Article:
No, Lucky isn’t the second coming of Mario, but there are few 3D platformers that offer such a polished, concise, joyful experience as New Super Lucky’s Tale. It may have taken a couple of efforts to get there (and for those who have played the original Super Lucky’s Tale, levels and bosses have been reworked here), but Playful has nailed a balance between creativity and efficiency that begs for more. 

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Game Reviews

‘Woven’ Review: Comfortably Soft and Lumpy

Despite those blurry visuals and stilted gameplay, there’s something endearing about this innocent elephant’s adventure.

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With a sincere warmth and fuzziness that conjures up dreamy recollections of 3D games gone by, Alterego GamesWoven mostly overcomes its blurry visuals and technical jankery to somehow create a pleasant, old-fashioned experience. Those excited by modern gaming probably won’t give this lovable hand-me-down a second look, and perhaps they shouldn’t; extremely simple actions and soothing narration support a fairy tale quality that’s probably best suited to younger players. However, anyone willing to look past the well-worn exterior in search of a relaxing break from stressful button pushing may squeeze more fun out of this familiar stuffed toy than they might originally expect.

Woven tasks players with taking control of a meandering patchwork elephant named Stuffy, and guiding him through a sparsely populated knitted world that seems to have met an untimely demise. Because Stuffy has cotton for brains, he is assisted on this journey by a much smarter metal firefly named Glitch (a reference to his role in this story?), who floats alongside the curious-but-clumsy plush toy and provides hints as to how he can use his various abilities. Together, this odd couple will traverse open plains blanketed with colorful yarn grass, maneuver around impassable felt trees and plants, and hopefully discover the secret of where Stuffy’s clueless kin have all gone.

Along the way, the duo will walk great distances (often without much event), solve the occasional environmental puzzle, and generally just keep on keepin’ on.Woven is mostly straightforward in its campaign, merely about getting from point A to B by whatever means the path requires. Most often this involves finding new blueprints that allow players to change Stuffy’s design from an elephant into a wide variety of other animal shapes, each with a set of abilities that come with a new set of arms, legs, and a head. For instance, while the stocky (and adorable) bear can push plush boulders and perform a mighty stomp, the goat and frog can both use their legs to hop, while the kitty cat is able to push buttons on rusted consoles that activate dormant machinery.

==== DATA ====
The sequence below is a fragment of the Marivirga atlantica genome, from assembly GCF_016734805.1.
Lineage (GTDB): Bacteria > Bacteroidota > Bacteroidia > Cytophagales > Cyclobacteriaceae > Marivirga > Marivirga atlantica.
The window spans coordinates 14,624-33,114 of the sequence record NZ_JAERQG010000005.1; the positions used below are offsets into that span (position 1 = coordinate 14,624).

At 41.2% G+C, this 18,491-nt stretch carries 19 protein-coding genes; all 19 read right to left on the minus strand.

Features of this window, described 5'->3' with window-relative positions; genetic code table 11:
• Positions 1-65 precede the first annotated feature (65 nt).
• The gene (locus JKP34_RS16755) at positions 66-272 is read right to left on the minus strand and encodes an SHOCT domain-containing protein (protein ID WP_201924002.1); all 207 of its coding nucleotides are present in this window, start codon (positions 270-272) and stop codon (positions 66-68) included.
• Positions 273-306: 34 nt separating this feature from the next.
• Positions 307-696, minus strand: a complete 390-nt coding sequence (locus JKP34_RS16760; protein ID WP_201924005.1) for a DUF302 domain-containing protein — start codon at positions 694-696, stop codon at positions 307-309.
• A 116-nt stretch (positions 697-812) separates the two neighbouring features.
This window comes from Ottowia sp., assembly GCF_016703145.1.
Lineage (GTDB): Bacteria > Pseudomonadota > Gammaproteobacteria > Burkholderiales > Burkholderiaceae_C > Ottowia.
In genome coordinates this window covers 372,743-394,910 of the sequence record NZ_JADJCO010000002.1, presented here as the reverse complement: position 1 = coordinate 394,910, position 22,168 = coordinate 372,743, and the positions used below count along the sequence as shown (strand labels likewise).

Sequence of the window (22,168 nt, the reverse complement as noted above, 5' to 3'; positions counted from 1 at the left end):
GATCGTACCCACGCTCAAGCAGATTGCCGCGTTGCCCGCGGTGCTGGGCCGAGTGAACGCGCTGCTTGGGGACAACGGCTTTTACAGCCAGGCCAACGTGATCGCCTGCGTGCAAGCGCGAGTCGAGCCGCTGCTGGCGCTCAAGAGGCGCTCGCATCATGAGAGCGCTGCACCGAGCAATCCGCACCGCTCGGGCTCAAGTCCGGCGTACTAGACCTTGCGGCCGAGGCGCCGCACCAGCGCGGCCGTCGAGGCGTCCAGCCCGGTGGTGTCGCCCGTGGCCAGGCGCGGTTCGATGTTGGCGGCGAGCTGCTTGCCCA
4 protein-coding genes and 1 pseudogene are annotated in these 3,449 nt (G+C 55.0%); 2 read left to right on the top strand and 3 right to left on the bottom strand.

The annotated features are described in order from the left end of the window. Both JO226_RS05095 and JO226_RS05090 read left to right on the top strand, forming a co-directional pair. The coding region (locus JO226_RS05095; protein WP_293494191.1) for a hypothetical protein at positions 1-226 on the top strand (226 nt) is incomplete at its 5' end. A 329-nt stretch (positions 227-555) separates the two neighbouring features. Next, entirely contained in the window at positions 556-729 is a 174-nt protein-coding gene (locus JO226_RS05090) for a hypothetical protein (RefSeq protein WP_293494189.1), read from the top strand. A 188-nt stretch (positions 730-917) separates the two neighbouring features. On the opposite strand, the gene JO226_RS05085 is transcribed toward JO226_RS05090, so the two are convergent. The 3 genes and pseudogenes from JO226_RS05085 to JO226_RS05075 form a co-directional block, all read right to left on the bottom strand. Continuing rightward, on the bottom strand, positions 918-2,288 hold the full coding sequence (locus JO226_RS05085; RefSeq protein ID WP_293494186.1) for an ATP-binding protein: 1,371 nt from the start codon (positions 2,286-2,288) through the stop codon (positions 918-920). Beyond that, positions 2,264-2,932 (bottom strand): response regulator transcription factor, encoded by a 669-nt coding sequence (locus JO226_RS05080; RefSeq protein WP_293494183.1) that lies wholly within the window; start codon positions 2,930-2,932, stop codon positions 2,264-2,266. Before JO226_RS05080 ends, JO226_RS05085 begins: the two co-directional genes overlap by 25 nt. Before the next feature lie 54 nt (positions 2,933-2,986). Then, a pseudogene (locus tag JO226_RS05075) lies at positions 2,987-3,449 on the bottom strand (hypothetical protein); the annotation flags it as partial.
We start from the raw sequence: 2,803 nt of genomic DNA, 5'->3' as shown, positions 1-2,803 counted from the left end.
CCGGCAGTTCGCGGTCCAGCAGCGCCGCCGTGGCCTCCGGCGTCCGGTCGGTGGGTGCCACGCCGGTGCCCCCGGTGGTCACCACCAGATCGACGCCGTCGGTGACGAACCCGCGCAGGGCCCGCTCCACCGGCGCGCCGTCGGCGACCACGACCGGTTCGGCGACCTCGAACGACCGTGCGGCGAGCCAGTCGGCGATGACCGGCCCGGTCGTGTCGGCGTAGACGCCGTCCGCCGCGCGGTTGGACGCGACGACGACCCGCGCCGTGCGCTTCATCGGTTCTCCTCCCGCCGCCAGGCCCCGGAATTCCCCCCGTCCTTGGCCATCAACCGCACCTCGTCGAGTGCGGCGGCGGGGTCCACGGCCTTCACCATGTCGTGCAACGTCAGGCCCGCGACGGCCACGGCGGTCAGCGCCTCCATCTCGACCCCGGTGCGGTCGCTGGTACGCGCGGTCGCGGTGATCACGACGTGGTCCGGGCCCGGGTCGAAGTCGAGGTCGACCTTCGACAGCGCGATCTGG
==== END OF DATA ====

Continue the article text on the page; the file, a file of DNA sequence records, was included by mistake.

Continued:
However, these abilities are usually only able to activate when context-sensitive prompts from Glitch appear, so don’t expect some sort of platforming freedom. Woven handles a bit clumsily in that regard and others; strolling is definitely the order of the day, as long as Stuffy doesn’t get hung up on the geometry.

But these actions do help provide variety; a tropical bird of some sort (toucan, maybe?) can sing certain notes, while a pelican-thing can fly (sort of) over land and shallow water with great speed. And so, it often becomes necessary in Woven to alter Stuffy’s look with a total reweave. These designs can be applied at various sewing machine-like stations scattered about, which go a step further than just swapping Stuffy the deer for Stuffy the ape. Each blueprint is comprised of five parts, allowing for players to create a Frankenstein Stuffy made up of all the best abilities the player has on hand (or cushioned paw). By mixing certain sets, Stuffy will soon be able to scale mountainside crags, cross piranha-filled rivers, and pick up industrial cogs without the need to make a pit stop and bust out new needle and thread.

Some truly hilarious (or horrifying, depending on your sensibilities) aberrations can be created; seeing Stuffy hobble on hooves as he flaps a wing on one side and swings a muscular gorilla arm on the other, all with the head of a squirrel, is freakishly entertaining. In addition, for those who like to wander off the beaten path, there are a plethora of knitting patterns to discover, tucked away in both obvious and devious locations (and denizens). These cosmetic enhancements can also be applied at the sewing stations, essentially giving players seemingly endless amounts of customization. And these aesthetic changes even get in on the puzzle act every once in a while, especially when a pesky cobra shows up.